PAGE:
The entire downstairs of Summer Emison's home is set up for 12 children ages 2-5. Emison provides care from 6 a.m. to 4:30 p.m. Monday-Friday, and one of the things the kids like is the puzzle wall, she said of her space complete with interactive doors and creative, brain-twisting activities.
"I live by Lincoln Park, and I like taking my kids over there because it's like a natural playground," she said of the creek, leaves and the park's other features. "We walk across the bridge and throw rocks in. My age group is perfect for that. When I give them the option, 'Do you want to get lunch?,' they want to keep going. I love exploring with them."
But while her day is spent with many small kids, Emison said day care can be isolating. "You're in the house all day with no other adults," she said. Noticing her own needs as a child care provider led Emison to establish a training program and support group in the area.
Another topic of discussion at the Meet and Eats is the training program Emison started in October 2018 to address a need for more substitute providers. "I had a sub, and she was canceling all the time, and we needed someone reliable and responsible because we schedule our day off to do all of our doctors' appointments and kids' stuff," she said. "It's so hard to do anything and take time off because parents rely on you."
In addition to providing full-time care for other people's young kids, Emison is a mom of four, ages 7-20. The training program she started has helped her manage her time and aid in training more licensed caregivers, who are in high demand due to a growing shortage of providers in the area.
Emison stressed the importance of getting a license and proper training when getting involved in day care - and of ensuring your provider has the necessary experience. "Parents are going to Craigslist or wherever to find unlicensed providers or babysitters, and that's where people run into problems," she said. "If a baby is crying, and they're not trained or know how to deal with it, they can hurt them."
Currently, Emison has five substitutes she is training or working with, but hopes to have 10 by the end of the year.
"Summer was really helpful about what classes I needed to take to get my license," said Kaitlin Romper, one of the first subs that Emison trained through her program. Before working with Emison, Romper had completed CPR and other training as a nurse, but needed more training before getting her license. Emison's program helped guide her to the information she needed and provided her with hands-on experience.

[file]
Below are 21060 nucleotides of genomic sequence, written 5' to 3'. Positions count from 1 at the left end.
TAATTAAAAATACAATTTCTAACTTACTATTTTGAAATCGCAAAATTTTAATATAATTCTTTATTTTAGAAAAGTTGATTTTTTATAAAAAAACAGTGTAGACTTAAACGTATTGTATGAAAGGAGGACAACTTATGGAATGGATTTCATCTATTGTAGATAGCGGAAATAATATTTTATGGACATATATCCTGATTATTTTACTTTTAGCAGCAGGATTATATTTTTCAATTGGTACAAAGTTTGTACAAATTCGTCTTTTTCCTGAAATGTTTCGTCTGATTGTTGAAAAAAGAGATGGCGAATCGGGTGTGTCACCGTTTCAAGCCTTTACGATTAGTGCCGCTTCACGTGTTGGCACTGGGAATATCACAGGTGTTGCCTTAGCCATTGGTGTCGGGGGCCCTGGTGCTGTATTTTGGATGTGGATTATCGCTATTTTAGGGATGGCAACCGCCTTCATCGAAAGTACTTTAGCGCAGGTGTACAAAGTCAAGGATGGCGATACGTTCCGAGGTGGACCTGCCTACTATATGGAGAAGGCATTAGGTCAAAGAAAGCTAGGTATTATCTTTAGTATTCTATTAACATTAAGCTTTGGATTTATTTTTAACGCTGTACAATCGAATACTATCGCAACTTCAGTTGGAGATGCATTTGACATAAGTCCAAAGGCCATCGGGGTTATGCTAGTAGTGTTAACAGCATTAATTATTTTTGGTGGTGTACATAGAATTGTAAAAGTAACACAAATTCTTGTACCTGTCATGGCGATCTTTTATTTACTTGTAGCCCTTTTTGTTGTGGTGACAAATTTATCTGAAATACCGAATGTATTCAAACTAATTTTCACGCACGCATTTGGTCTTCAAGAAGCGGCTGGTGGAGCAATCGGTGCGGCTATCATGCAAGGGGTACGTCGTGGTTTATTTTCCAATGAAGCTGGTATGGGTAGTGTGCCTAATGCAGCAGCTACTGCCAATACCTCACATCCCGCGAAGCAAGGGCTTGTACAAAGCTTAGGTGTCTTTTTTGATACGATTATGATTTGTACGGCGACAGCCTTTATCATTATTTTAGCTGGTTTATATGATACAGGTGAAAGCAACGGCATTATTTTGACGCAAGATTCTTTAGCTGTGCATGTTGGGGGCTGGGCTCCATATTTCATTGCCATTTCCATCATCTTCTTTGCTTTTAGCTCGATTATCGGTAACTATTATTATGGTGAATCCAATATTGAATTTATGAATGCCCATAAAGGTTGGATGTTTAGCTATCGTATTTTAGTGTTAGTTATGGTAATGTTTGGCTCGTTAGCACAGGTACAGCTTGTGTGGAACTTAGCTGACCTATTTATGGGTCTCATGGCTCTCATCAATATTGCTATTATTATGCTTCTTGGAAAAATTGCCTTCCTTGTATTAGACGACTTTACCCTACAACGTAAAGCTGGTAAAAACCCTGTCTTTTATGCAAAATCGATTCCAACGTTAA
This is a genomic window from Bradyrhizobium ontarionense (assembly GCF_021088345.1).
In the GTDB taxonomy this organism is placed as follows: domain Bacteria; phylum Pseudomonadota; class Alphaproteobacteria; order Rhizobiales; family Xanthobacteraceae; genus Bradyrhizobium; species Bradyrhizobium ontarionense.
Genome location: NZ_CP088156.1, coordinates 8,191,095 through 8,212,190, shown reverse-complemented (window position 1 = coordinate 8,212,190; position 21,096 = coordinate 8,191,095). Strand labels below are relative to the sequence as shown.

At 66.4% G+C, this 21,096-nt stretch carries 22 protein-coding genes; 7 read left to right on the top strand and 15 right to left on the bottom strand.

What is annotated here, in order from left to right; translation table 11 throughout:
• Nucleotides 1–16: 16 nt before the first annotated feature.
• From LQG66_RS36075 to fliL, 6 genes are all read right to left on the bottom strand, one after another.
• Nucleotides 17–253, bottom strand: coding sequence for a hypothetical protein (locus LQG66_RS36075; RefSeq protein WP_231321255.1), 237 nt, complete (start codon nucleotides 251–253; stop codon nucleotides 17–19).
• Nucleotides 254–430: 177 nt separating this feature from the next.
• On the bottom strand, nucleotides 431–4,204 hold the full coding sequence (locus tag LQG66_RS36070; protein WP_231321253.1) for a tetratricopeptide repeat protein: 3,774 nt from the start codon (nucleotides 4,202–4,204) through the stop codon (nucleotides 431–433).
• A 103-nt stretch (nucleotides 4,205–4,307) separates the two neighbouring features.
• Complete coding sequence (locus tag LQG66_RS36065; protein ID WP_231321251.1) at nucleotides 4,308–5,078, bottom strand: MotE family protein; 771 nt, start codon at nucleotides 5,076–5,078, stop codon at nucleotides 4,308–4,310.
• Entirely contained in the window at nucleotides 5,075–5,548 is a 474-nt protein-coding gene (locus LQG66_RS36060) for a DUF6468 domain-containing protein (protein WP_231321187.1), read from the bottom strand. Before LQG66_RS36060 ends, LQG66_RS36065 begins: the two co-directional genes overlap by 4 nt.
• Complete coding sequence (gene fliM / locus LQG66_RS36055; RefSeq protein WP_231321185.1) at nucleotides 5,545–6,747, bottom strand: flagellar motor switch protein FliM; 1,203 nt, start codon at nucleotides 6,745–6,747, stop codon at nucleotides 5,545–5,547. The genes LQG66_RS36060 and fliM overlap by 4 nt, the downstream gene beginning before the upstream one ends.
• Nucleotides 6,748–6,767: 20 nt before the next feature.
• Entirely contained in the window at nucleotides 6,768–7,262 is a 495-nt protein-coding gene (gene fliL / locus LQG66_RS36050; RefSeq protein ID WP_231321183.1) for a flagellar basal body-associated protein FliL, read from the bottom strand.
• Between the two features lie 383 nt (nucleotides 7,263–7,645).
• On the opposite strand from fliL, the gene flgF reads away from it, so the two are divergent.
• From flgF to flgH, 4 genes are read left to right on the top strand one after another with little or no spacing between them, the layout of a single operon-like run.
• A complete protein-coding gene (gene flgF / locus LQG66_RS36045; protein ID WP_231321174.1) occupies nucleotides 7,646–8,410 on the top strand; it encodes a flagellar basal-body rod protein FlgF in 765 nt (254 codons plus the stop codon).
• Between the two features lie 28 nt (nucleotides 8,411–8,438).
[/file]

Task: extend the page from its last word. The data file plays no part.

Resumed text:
Training for a child care license requires CPR, first aid, SUIDS (Sudden Unexplained Infant Death Syndrome), AHT (Abusive Head Trauma) and more. Once completed, providers maintain their license by completing classes. Topics within these classes included areas of health and safety, active supervision, outside play, balancing screen time and nutrition.
Romper described that both the Meet and Eats and training program have been helpful for gaining new ideas. She described her mentor as "creative with activities for the kids to do. It's cold for half of the year, and it's hard to get the kids outside. She is great at keeping them occupied and busy. She keeps the kids laughing."
Instead of having her kids sit down with worksheets tracing letters, Emison focuses on play-based learning. "The kind of care I provide always changes," she said. "I don't sit down and do a curriculum with the kids, so it changes in the summertime, especially, because we are doing more learning outside."
The type of care Emison provides has also shifted over the years while working with child care centers as well as kids in her home. She has partnered with military branches and crisis nurseries such as Bethany Crisis Shelter to provide care. Similarly, her sub-training program has expanded to help prepare workers for child care centers and at-home environments.
Emison has attributed one of the causes for the lack of licensed caregivers to laws and legislation that make the job more complicated and one of the "reasons why people don't always take infants." Describing a disconnect between caregivers and legislators, she said, "I think that if people are making laws about how to take care of day cares, they should work in a day care."
Providing day care can mean long days that don't end at closing time; there's shopping for groceries and craft preparation. Another reason Emison gave when asked about the shortage of providers is that providing day care to kids is "a thankless job."
"You get parents that don't appreciate you, and it's long days that don't end when it's closing time," she said.
Despite the long days that coincide with her career choice, she said she enjoys watching the children grow.
"While it's a thankless job, it's one with the greatest rewards."
Emison welcomes new substitutes to her team and can be reached at (218) 727-7887.
Jessica Morgan is a Duluth freelance writer and musician. She runs the Duluth chapter of the League of Minnesota Poets nonprofit.